Lecturing people on how to live a healthy life can be counterproductive unless individuals can be persuaded to change their behavior, new health minister Andrew Lansley said Wednesday.
He said the coalition government's policy on improving diet, cutting smoking and reducing alcohol abuse would be driven by evidence of what worked, signaling a less interventionist approach to public health.
He criticized the ousted Labor government's attempt to tackle climbing childhood obesity by raising the quality of food at state-funded schools, following a television campaign by celebrity chef Jamie Oliver.
Lansley, a Conservative party member of the coalition which came to power in May, said the Jamie Oliver experiment had actually resulted in fewer children eating school meals.
"There is a risk if we constantly are lecturing people and trying to tell them what to do, we will actually find that we might undermine and be counterproductive in the results that we achieve," Lansley told doctors at the British Medical Association in Brighton, southeast England.
"Jamie Oliver, quite rightly, was talking about trying to improve the diet of children in schools and improving school meals. What was the net effect? Actually the number of children eating school meals in many of these places didn't go up, it went down."
Lansley said this had sparked a chain of further attempts to control what children ate.
"So then the schools said 'If you are bringing packed lunches, that's OK but we've got to determine what's in your packed lunches, we've got to decide what's in them.'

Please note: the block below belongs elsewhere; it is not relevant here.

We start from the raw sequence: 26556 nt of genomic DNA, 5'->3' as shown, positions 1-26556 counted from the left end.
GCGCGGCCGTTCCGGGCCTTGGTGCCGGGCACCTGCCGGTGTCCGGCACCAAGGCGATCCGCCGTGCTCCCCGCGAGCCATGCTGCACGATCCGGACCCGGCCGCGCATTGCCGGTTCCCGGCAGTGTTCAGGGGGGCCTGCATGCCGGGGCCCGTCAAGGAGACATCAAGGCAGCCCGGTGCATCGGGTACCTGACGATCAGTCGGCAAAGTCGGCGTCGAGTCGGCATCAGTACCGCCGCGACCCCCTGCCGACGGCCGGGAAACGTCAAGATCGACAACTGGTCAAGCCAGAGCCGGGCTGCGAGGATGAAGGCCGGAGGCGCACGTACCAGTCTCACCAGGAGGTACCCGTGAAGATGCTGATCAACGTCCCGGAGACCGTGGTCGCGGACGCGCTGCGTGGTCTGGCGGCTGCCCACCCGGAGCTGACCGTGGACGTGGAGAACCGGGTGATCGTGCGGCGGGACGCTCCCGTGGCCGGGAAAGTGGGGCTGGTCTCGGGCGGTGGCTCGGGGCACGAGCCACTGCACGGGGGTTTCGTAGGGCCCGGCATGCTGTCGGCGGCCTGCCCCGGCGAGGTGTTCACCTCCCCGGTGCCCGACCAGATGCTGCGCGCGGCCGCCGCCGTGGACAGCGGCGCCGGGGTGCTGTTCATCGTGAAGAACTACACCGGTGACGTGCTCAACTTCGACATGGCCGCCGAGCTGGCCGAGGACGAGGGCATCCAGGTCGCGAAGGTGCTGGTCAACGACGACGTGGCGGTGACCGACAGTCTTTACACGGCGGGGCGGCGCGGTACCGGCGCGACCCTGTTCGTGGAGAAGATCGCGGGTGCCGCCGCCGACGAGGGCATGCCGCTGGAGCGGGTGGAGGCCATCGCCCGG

"To which the parents' response was that they gave children money and actually children are spending more money outside school, on buying snacks in local shops, than they are actually spending on school lunches or on their packed lunches.
"The net result of that is, somebody says the next thing we must do is we must ban shops near schools. Where do we end up with this?"
Lansley said the government had to find new ways of encouraging people to take responsibility for their health.
"We have to understand that this is a behavior-change program we're engaged in and if behavior doesn't change, our likelihood is that we will fail."
The School Food Trust, a government agency tasked with improving children's meals, said the number of pupils eating school lunches had risen in the past two years after decades of decline, following the introduction of nutritional standards.
It said there had been a dip in the take-up of school meals following Oliver's television campaign in 2005, but that this was probably because of the publicity the celebrity chef gave to the poor quality of food on offer at the time.
"They went down because people thought 'I don't want my kids eating Turkey Twizzlers,'" a spokeswoman for the agency said, referring to spiral strips of processed meat that were a regular feature of many schools' menus and were derided in Oliver's television series.
One in six of children in England were classed as obese in 2008, while only 20 percent were eating the recommended five pieces of fruit and vegetables a day.